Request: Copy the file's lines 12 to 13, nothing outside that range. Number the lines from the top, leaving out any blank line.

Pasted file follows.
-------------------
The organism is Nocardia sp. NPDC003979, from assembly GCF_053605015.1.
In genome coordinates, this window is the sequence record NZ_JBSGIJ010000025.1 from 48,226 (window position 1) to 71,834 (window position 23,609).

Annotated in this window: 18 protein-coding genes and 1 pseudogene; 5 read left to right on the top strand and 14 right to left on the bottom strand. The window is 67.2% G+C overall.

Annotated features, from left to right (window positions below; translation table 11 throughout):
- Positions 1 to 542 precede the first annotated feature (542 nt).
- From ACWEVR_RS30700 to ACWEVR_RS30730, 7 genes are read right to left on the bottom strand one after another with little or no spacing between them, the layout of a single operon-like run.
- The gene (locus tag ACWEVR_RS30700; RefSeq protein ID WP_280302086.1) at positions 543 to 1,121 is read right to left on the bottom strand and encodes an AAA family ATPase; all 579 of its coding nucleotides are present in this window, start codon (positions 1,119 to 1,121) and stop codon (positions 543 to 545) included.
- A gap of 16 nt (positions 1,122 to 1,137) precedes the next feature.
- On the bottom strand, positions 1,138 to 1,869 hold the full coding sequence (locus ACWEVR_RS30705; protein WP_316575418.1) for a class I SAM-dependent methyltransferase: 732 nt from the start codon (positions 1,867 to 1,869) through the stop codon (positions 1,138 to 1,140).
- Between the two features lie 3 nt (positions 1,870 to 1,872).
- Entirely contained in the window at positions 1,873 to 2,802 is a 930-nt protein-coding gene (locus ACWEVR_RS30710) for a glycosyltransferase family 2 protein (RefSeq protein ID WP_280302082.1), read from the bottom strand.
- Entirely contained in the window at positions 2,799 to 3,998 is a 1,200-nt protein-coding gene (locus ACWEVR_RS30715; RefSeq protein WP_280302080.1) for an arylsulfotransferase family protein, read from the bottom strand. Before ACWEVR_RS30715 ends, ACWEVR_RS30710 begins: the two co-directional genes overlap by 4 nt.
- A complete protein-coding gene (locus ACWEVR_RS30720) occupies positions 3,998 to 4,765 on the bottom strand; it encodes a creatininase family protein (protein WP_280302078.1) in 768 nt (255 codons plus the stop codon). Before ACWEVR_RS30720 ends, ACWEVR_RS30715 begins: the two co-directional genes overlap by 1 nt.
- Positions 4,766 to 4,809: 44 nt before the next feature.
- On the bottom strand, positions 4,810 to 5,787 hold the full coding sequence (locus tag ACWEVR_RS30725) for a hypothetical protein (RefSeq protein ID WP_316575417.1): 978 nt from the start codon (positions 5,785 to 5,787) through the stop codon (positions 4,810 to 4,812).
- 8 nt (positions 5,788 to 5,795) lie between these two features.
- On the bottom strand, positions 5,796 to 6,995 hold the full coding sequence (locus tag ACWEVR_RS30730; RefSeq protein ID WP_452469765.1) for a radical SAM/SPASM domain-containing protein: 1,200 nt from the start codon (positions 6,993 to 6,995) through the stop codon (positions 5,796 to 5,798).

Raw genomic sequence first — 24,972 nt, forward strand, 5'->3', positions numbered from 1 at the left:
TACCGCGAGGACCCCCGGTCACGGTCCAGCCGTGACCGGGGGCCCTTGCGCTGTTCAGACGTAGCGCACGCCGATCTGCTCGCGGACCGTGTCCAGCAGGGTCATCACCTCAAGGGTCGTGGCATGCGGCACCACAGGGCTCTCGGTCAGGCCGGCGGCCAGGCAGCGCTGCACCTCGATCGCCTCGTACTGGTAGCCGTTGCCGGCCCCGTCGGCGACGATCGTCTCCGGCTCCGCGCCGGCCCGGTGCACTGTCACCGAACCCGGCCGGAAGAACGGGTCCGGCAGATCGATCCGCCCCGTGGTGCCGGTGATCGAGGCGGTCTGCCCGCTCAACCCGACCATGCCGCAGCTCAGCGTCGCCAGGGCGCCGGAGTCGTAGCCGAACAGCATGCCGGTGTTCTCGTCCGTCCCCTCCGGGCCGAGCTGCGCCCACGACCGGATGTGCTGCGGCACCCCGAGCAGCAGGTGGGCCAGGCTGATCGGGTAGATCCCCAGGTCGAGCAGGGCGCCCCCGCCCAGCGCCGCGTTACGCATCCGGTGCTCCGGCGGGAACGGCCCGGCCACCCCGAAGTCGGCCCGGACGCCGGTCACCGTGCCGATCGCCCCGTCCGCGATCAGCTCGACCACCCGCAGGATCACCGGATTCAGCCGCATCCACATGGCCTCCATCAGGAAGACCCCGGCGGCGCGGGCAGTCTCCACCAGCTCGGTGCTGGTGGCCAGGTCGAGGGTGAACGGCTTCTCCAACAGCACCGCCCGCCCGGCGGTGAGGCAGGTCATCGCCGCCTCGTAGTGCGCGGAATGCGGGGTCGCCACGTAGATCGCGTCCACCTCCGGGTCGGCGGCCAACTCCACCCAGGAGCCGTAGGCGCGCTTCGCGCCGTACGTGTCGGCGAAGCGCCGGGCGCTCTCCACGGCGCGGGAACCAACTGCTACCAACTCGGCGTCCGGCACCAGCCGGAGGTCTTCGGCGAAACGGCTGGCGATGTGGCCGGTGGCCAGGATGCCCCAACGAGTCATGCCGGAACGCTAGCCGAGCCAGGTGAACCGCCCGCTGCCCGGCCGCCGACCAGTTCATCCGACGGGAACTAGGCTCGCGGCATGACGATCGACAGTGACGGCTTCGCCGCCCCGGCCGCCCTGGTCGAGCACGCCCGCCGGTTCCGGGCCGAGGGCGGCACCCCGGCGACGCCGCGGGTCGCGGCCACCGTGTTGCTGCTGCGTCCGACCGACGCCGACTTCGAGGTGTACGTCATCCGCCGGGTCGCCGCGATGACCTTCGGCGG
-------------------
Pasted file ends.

- Entirely contained in the window at positions 2,799 to 3,998 is a 1,200-nt protein-coding gene (locus ACWEVR_RS30715; RefSeq protein WP_280302080.1) for an arylsulfotransferase family protein, read from the bottom strand. Before ACWEVR_RS30715 ends, ACWEVR_RS30710 begins: the two co-directional genes overlap by 4 nt.
- A complete protein-coding gene (locus ACWEVR_RS30720) occupies positions 3,998 to 4,765 on the bottom strand; it encodes a creatininase family protein (protein WP_280302078.1) in 768 nt (255 codons plus the stop codon). Before ACWEVR_RS30720 ends, ACWEVR_RS30715 begins: the two co-directional genes overlap by 1 nt.